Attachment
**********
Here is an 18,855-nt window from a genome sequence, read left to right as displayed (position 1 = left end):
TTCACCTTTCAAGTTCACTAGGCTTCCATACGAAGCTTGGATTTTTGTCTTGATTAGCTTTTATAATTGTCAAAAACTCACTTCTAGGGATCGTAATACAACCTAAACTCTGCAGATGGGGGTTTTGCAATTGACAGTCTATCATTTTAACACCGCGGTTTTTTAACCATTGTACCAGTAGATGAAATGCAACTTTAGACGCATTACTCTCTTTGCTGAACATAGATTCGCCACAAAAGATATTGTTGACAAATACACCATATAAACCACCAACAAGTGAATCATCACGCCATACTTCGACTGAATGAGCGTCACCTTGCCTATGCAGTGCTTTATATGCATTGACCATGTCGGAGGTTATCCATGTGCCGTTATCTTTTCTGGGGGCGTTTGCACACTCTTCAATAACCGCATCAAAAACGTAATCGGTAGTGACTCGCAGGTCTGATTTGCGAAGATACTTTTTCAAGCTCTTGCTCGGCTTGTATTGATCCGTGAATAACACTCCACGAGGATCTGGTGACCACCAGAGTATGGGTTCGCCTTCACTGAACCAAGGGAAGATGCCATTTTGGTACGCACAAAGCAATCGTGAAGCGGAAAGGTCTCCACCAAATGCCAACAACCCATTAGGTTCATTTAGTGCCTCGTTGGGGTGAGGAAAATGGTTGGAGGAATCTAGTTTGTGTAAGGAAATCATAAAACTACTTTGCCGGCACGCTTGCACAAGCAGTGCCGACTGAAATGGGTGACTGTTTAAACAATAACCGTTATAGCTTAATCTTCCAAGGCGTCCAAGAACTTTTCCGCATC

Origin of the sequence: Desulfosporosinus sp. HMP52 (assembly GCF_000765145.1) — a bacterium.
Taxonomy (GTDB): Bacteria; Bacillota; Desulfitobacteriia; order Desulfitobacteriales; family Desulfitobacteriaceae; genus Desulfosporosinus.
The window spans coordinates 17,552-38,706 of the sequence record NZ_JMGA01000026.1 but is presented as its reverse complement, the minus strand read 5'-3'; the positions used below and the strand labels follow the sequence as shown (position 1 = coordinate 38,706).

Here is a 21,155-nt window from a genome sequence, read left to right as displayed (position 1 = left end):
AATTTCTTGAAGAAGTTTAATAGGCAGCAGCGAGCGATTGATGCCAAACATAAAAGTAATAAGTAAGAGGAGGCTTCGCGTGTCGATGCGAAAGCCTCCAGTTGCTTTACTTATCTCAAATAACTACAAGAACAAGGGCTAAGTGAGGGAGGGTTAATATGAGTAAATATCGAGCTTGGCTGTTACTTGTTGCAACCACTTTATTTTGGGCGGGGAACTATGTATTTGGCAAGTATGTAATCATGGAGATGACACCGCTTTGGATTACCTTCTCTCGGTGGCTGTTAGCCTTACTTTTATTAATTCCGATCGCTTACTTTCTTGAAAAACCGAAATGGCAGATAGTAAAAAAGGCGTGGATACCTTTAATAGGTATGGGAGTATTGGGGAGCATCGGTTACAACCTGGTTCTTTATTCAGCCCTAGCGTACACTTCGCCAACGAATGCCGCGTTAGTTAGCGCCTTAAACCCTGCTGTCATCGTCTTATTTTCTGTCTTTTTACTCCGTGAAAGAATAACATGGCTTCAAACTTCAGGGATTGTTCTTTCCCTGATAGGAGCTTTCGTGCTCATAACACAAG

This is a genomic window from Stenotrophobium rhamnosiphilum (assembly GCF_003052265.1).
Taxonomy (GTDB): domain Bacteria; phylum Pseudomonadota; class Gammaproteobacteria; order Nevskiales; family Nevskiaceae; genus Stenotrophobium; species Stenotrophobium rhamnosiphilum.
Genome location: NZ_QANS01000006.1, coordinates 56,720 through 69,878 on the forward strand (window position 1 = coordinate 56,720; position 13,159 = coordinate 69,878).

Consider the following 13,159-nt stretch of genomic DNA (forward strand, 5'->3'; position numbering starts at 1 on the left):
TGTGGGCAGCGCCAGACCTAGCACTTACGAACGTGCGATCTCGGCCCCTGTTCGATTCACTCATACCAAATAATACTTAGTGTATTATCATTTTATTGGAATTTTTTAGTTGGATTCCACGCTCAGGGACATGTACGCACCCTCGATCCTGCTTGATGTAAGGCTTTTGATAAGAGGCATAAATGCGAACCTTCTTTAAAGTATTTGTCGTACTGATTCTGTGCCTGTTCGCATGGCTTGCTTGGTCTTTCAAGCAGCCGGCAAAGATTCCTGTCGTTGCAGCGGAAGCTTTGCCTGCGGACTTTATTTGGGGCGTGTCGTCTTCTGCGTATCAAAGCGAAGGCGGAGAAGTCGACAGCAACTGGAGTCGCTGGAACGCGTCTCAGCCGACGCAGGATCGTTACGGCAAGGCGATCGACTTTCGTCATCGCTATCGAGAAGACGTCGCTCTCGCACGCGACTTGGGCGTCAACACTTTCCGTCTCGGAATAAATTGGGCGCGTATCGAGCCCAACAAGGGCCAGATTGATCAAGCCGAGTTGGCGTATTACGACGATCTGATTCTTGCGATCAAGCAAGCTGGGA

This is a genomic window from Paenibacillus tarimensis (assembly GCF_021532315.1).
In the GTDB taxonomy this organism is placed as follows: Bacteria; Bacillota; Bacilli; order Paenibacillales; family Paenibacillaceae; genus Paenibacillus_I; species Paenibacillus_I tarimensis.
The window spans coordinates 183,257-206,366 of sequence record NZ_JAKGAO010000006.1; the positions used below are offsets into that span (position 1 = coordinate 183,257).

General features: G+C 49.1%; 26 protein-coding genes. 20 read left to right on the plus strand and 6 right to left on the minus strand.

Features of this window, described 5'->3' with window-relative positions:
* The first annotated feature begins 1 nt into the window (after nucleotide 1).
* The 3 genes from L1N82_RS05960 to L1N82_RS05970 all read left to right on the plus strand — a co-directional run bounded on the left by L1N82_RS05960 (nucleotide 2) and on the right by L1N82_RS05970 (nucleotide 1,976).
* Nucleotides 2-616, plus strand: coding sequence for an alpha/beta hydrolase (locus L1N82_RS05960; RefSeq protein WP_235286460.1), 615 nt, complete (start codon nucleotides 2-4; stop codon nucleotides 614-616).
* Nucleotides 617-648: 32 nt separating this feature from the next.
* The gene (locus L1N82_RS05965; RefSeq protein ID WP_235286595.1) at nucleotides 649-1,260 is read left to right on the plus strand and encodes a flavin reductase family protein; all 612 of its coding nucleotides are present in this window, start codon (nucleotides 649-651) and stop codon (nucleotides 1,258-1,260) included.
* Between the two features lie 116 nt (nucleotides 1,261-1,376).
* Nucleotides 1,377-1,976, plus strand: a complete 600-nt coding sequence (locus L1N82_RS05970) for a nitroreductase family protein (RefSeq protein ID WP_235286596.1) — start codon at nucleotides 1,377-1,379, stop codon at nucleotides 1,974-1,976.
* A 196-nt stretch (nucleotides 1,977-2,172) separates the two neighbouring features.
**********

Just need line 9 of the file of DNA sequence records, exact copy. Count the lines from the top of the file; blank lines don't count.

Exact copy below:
Taxonomy (GTDB): domain Bacteria; phylum Pseudomonadota; class Gammaproteobacteria; order Nevskiales; family Nevskiaceae; genus Stenotrophobium; species Stenotrophobium rhamnosiphilum.